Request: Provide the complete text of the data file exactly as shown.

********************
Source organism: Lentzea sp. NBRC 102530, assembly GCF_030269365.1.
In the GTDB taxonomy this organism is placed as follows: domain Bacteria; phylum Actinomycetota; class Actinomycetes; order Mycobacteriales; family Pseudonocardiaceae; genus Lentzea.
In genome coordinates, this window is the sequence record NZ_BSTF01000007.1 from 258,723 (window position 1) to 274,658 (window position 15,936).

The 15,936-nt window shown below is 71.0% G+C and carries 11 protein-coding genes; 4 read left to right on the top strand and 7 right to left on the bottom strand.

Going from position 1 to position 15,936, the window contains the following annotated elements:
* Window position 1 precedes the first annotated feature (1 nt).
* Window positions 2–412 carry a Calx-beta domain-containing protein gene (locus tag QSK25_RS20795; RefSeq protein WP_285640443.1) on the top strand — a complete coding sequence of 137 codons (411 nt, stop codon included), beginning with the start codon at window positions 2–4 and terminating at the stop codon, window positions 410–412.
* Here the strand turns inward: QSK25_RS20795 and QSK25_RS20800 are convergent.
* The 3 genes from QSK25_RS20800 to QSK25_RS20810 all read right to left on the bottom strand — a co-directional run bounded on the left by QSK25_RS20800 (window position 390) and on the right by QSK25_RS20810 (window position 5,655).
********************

Source organism: Lentzea sp. NBRC 102530, assembly GCF_030269365.1.
In the GTDB taxonomy this organism is placed as follows: domain Bacteria; phylum Actinomycetota; class Actinomycetes; order Mycobacteriales; family Pseudonocardiaceae; genus Lentzea.
In genome coordinates, this window is the sequence record NZ_BSTF01000007.1 from 258,723 (window position 1) to 274,658 (window position 15,936).

The 15,936-nt window shown below is 71.0% G+C and carries 11 protein-coding genes; 4 read left to right on the top strand and 7 right to left on the bottom strand.

Going from position 1 to position 15,936, the window contains the following annotated elements:
* Window position 1 precedes the first annotated feature (1 nt).
* Window positions 2–412 carry a Calx-beta domain-containing protein gene (locus tag QSK25_RS20795; RefSeq protein WP_285640443.1) on the top strand — a complete coding sequence of 137 codons (411 nt, stop codon included), beginning with the start codon at window positions 2–4 and terminating at the stop codon, window positions 410–412.
* Here the strand turns inward: QSK25_RS20795 and QSK25_RS20800 are convergent.
* The 3 genes from QSK25_RS20800 to QSK25_RS20810 all read right to left on the bottom strand — a co-directional run bounded on the left by QSK25_RS20800 (window position 390) and on the right by QSK25_RS20810 (window position 5,655).